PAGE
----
The Los Angeles Superior Court sustained the appellants and ruled that the California teacher tenure laws violate the state constitution. (Read full text here)
The NY Times writes,
“Substantial evidence presented makes it clear to this court that the challenged statutes disproportionately affect poor and/or minority students,” Judge Rolf M. Treu of Los Angeles Superior Court wrote in the ruling, “The evidence is compelling. Indeed, it shocks the conscience.”
In his sharply worded 16-page ruling, Judge Treu compared the Vergara case to the historic desegregation battle of Brown v. Board of Education, saying that the earlier case addressed “a student’s fundamental right to equality of the educational experience,” and that this case involved applying that principle to the “quality of the educational experience.”
He agreed with the plaintiffs’ argument that California’s current laws make it impossible to remove the system’s numerous low-performing and incompetent teachers, because the tenure system assures them a job essentially for life; that seniority rules requiring the newest teachers to be laid off first were harmful; and that granting tenure to teachers after only two years on the job was farcical, offering far too little time for a fair assessment of the teacher’s skills.
Secretary of Education Arne Duncan vigorously endorsed the decision.
“For students in California and every other state, equal opportunities for learning must include the equal opportunity to be taught by a great teacher. The students who brought this lawsuit are, unfortunately, just nine out of millions of young people in America who are disadvantaged by laws, practices and systems that fail to identify and support our best teachers and match them with our neediest students.”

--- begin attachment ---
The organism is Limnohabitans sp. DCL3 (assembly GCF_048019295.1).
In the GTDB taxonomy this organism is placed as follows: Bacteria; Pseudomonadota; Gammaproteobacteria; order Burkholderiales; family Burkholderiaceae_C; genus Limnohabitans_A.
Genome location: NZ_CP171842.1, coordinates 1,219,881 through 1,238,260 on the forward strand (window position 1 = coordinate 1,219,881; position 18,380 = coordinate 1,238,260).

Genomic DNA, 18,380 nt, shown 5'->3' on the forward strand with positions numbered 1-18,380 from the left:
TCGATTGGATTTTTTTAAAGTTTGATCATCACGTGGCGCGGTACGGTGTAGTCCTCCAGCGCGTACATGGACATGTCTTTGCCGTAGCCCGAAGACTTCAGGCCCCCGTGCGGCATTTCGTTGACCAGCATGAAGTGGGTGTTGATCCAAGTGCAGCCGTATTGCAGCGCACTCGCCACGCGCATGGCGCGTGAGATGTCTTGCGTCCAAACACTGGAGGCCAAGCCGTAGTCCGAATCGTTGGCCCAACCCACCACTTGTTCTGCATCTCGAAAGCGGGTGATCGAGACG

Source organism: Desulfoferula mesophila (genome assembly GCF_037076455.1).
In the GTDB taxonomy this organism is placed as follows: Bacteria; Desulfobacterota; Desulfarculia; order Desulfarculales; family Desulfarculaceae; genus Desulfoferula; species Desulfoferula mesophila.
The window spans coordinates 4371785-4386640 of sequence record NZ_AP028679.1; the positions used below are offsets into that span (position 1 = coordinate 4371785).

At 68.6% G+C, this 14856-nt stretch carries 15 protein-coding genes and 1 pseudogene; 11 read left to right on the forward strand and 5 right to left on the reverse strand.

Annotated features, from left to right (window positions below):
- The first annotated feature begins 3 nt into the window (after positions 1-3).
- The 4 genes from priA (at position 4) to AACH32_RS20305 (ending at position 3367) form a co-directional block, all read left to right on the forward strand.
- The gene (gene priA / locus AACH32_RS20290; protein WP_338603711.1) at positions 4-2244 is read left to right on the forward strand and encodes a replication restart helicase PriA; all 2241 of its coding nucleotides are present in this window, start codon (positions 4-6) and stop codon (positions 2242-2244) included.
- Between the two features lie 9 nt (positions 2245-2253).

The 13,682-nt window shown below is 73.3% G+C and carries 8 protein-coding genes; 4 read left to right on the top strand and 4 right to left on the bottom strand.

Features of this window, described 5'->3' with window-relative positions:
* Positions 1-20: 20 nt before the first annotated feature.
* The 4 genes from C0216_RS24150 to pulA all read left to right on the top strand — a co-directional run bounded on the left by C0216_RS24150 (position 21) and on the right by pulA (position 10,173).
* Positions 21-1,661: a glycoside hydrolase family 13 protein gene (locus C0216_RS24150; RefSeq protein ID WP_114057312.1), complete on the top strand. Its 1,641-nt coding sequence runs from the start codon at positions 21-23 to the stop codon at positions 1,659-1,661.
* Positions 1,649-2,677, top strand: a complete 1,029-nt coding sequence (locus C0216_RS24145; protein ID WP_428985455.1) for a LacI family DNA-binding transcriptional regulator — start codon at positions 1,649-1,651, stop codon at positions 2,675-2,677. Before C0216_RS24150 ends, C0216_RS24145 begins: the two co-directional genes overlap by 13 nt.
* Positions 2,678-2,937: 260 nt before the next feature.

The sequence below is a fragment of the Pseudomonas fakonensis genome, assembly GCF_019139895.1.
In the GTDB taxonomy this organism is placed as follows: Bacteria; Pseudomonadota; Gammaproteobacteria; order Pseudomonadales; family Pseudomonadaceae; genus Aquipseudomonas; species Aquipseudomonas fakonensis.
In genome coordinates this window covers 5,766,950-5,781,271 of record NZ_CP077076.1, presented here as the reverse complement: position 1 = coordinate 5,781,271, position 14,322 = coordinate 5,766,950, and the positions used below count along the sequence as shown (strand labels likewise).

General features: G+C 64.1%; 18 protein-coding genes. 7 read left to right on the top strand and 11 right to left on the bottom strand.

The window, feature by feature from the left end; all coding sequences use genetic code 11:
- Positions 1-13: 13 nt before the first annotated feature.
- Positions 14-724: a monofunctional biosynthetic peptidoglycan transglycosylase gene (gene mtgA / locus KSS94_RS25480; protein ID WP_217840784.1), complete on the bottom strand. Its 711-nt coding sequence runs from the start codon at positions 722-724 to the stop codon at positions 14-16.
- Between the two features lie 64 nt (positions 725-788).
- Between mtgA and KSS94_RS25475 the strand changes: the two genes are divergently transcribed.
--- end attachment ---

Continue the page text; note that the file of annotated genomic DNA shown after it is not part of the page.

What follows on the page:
The decision is not surprising, in a previous decision the California courts struck down the layoff of teachers in high needs schools by seniority, (“last in, first out”) ruling that the layoff rules disadvantage the neediest students by laying off the least senior teachers who were clustered in the highest needs schools.
The tenure decision, of course, is absurd. There are many states without any tenure laws and the absence of laws has no impact on pupil achievement. The state with the highest level of student achievement for high needs students, Massachusetts, is one of the highest unionized states. The “great teacher,” canard, that waiting in the wings are endless “great teachers” waiting to rush into the classrooms of bad teachers is a fantasy. In the real world we do not have precise methods of measuring teacher ability. If we were able to measure teacher performance two-thirds would fall in the middle of the bell curve – with about two percent at either end of the curve.
Virtually every expert warns that attempts to measure teachers by test scores are fraught with the possibility of errors. To remove tenure and allow principals and school boards to dismiss whomever they choose would unquestionably lead to discharge by favoritism, by race/ethnicity, by size, by anything the firing authority desires.
The teacher unions in California have aggressively fought legislative attempt to extend the probationary period beyond the current eighteen months and the discharge process is lengthy. Perhaps they should have negotiated changes; however that is hindsight.